Former telemarketing company CEO pleads guilty to misrepresenting health insurance plans

Staff Reports • Updated Mar 9, 2018 at 11:00 AM

NASHVILLE – The former owner and chief executive officer of a Nashville-based telemarketing company pleaded guilty Wednesday morning to overseeing a fraudulent scheme in which limited-benefit health plans were sold to customers as traditional health insurance and to violating a federal court order in 2010 that froze his assets and shut down the company. 

Timothy Thomas, 55, of Brentwood, pleaded guilty to mail fraud and contempt before U.S. District Judge David Lawson, sitting by designation in the Middle District of Tennessee. Lawson is scheduled to sentence Thomas on June 25. Thomas was charged is a 15-count indictment filed in October 2014. 

According to admissions made as part of his plea, Thomas operated and controlled United Benefits of America LLC, which was known at various times as United States Benefits and Health Care America. From at least 2007-2010, Thomas hired salespeople to sell over the phone so-called “association memberships” created by third-party companies such as International Association of Benefits and Consumer Driven Benefits of America. These memberships included bundled benefits such as limited-benefit health plans, prescription drug discount cards, accidental death and dismemberment benefits and lifestyle benefits such as rental car discounts. 

Thomas targeted his sales to customers who were denied traditional health insurance because of pre-existing conditions, he admitted. The sales script used by Thomas attempted to portray the memberships as equal in quality to traditional health insurance and omitted the fact that limited-benefit health plans left customers with the vast majority of the financial risk. 

Thomas admitted salespeople working for him made even more flagrant misrepresentations and omissions and used terms such as “deductibles” and “copays” to make customers believe they were buying traditional health insurance. Customer service employees and the Better Business Bureau routinely notified Thomas about customers complaining that they had been deceived into believing the plans were similar to traditional health insurance. Thomas oversaw a lax compliance program that was understaffed, with usually one employee monitoring up to 60-70 salespeople and levied only occasional fines to salespeople who misrepresented or omitted key details of the plans.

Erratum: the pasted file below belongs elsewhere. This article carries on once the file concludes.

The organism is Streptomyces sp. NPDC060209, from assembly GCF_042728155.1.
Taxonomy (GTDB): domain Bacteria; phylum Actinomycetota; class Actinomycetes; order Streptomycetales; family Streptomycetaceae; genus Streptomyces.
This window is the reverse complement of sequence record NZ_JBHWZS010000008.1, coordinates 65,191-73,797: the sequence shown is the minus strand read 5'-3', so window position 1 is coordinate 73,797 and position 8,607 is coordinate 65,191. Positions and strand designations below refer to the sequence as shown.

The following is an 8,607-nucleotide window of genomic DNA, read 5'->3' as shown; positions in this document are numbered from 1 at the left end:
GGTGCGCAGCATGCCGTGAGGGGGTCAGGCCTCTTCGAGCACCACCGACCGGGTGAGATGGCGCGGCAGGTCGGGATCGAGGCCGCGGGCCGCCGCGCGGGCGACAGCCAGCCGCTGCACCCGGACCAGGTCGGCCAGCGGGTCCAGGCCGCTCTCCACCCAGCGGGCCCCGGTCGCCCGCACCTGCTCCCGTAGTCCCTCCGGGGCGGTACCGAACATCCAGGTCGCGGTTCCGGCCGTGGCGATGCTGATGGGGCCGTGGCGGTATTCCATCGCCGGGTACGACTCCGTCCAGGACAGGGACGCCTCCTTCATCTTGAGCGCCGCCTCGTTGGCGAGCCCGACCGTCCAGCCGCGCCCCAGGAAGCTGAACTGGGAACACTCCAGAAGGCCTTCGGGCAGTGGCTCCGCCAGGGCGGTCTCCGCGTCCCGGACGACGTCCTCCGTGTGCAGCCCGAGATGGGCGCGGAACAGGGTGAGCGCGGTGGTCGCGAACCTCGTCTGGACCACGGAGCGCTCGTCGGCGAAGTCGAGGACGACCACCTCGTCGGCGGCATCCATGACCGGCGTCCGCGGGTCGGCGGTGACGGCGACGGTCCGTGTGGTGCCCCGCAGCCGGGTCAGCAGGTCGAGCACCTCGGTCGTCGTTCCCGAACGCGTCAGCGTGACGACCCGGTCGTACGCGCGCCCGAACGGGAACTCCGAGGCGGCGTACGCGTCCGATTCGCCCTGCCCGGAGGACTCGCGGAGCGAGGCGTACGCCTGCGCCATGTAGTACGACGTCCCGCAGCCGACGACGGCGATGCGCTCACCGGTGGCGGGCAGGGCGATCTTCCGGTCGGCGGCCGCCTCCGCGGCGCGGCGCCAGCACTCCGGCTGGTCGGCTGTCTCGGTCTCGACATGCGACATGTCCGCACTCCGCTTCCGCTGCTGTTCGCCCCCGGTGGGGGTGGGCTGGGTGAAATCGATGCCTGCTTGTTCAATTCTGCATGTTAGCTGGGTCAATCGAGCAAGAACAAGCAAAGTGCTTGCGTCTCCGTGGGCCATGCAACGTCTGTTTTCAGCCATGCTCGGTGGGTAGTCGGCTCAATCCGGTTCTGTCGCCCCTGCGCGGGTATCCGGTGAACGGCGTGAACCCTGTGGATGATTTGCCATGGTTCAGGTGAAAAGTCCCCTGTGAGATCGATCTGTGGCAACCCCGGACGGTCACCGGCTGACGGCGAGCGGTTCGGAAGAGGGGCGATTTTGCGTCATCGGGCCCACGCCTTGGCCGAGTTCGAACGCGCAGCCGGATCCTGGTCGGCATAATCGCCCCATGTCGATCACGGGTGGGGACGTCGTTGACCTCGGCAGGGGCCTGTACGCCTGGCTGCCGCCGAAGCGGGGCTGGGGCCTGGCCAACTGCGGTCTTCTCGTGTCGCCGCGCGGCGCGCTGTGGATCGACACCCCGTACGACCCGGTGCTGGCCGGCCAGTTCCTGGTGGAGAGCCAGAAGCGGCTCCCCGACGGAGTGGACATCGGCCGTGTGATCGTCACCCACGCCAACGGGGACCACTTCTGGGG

Despite knowing of the rampant misrepresentations and omissions, Thomas rarely fired salespeople for lying to customers, but routinely fired salespeople for low sales numbers, he admitted. When in 2009 a local news station, WSMV, ran a critical story on UBA that featured undercover footage of salespeople discussing misleading sales tactics, Thomas did not institute any meaningful changes in business practices. He merely changed the name of his company from UBA to USB and instructed a subordinate to sign a letter to the Better Business Bureau falsely claiming the companies had nothing to do with each other. 

When the Federal Trade Commission filed a lawsuit against Thomas and his company in August 2010, a federal judge in the Middle District of Tennessee issued an order that froze Thomas’s assets and placing his company into receivership. Immediately after he was informed of the court’s order, Thomas violated in by withdrawing more than $100,000 from a brokerage account and convincing a friend to deposit checks totaling $528,647, constituting proceeds of the scheme, into the friend’s bank account, he admitted. 

As part of his plea agreement, Thomas agreed to forfeit $1.5 million, the amount he personally gained through the fraudulent scheme.

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